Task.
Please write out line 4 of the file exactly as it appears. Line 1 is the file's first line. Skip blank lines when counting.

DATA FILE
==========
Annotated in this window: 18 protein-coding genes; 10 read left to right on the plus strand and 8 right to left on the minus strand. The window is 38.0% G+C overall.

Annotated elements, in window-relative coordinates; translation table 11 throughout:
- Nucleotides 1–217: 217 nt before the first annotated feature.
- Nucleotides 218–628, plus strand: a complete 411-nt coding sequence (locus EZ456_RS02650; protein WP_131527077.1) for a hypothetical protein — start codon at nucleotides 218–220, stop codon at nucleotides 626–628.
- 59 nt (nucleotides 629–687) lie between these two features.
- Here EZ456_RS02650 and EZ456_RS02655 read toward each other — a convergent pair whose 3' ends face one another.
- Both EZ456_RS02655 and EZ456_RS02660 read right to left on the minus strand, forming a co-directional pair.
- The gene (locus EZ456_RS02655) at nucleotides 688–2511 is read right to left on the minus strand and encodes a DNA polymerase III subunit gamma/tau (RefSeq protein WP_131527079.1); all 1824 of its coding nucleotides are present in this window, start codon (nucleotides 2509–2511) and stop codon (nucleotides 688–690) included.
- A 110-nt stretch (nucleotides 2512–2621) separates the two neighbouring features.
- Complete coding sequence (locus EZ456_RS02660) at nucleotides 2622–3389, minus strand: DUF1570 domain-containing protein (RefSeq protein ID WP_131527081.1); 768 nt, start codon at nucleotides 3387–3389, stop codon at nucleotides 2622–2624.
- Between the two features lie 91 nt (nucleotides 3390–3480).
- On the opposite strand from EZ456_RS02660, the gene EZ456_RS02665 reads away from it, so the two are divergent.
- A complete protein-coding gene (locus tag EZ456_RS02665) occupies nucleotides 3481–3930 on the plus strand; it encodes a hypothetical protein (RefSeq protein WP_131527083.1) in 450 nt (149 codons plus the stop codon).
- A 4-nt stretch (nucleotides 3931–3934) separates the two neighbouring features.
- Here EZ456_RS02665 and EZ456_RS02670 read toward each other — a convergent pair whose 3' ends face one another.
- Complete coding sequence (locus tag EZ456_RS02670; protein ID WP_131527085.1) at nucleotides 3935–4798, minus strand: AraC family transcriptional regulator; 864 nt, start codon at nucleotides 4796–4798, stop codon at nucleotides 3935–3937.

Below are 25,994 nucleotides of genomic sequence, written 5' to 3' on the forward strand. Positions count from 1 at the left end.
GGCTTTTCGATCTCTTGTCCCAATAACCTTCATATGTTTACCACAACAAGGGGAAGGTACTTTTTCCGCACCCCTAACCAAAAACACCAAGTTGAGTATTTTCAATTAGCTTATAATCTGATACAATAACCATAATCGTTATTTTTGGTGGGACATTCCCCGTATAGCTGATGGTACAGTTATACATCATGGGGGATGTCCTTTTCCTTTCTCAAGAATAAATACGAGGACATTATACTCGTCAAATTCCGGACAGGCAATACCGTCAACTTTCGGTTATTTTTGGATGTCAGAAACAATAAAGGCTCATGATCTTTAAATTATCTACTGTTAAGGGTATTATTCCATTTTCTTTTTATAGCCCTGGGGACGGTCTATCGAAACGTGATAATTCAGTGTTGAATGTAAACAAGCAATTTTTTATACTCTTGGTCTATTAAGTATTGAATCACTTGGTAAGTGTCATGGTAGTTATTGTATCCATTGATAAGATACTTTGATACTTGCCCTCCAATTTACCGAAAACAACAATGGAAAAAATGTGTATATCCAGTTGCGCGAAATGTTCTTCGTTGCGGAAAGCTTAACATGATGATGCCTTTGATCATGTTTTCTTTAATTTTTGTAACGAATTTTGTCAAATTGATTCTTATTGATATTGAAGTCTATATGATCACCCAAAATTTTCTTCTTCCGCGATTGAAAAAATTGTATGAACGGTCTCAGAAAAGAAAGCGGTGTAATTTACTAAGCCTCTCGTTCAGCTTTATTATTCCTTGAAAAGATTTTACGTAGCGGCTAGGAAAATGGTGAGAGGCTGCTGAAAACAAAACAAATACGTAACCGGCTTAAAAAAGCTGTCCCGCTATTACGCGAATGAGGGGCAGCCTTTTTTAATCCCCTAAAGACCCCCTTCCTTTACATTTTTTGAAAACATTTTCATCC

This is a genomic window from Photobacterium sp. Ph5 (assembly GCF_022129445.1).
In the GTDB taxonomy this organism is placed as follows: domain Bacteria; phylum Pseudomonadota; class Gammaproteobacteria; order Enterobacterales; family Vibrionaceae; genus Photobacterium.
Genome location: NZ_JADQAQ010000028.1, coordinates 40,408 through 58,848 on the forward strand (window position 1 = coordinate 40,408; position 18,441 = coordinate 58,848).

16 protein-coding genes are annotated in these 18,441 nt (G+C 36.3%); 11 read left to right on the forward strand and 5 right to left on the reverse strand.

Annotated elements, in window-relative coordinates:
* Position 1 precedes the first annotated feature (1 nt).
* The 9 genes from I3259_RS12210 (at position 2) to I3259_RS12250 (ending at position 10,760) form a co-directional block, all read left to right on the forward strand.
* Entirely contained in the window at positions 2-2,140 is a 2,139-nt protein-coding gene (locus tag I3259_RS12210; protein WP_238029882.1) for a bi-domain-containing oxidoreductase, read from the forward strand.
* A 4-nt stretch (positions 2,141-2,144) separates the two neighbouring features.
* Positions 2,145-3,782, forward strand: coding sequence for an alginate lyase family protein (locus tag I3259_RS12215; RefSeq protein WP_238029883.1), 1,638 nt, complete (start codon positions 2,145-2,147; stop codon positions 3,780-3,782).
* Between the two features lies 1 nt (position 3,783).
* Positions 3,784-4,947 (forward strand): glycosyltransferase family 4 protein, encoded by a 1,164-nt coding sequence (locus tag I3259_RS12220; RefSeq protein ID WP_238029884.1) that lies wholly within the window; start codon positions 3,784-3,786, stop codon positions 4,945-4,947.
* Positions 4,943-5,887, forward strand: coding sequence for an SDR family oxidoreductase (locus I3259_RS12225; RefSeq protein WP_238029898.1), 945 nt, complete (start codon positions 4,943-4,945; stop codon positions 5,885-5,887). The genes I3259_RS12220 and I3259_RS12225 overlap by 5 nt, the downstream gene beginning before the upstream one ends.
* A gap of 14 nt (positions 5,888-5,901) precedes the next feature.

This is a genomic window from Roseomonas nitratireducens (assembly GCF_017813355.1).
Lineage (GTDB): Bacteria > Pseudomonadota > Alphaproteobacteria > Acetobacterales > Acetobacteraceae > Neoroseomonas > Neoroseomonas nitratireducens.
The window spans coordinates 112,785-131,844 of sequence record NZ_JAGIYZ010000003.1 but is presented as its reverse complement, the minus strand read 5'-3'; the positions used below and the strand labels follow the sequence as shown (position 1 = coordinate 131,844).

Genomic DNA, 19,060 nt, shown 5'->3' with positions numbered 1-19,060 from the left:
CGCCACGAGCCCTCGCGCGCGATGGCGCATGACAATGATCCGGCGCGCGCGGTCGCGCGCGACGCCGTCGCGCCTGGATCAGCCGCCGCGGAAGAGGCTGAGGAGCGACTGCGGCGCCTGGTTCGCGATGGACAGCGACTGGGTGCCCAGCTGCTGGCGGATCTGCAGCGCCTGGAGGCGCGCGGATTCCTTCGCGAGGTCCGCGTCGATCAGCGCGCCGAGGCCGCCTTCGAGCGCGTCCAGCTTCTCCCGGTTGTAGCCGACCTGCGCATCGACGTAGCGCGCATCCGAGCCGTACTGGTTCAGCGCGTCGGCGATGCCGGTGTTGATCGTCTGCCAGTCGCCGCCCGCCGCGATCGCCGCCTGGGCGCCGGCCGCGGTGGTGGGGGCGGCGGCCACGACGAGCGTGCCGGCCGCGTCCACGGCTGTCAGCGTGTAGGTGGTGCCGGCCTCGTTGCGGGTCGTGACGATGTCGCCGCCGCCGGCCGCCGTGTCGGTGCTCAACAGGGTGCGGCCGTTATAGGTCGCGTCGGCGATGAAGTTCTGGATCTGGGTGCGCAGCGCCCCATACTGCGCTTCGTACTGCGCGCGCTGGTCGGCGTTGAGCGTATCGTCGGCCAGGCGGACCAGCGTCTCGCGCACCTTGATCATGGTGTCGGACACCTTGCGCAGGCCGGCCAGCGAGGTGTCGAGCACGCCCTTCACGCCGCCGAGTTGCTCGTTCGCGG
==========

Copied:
- Nucleotides 218–628, plus strand: a complete 411-nt coding sequence (locus EZ456_RS02650; protein WP_131527077.1) for a hypothetical protein — start codon at nucleotides 218–220, stop codon at nucleotides 626–628.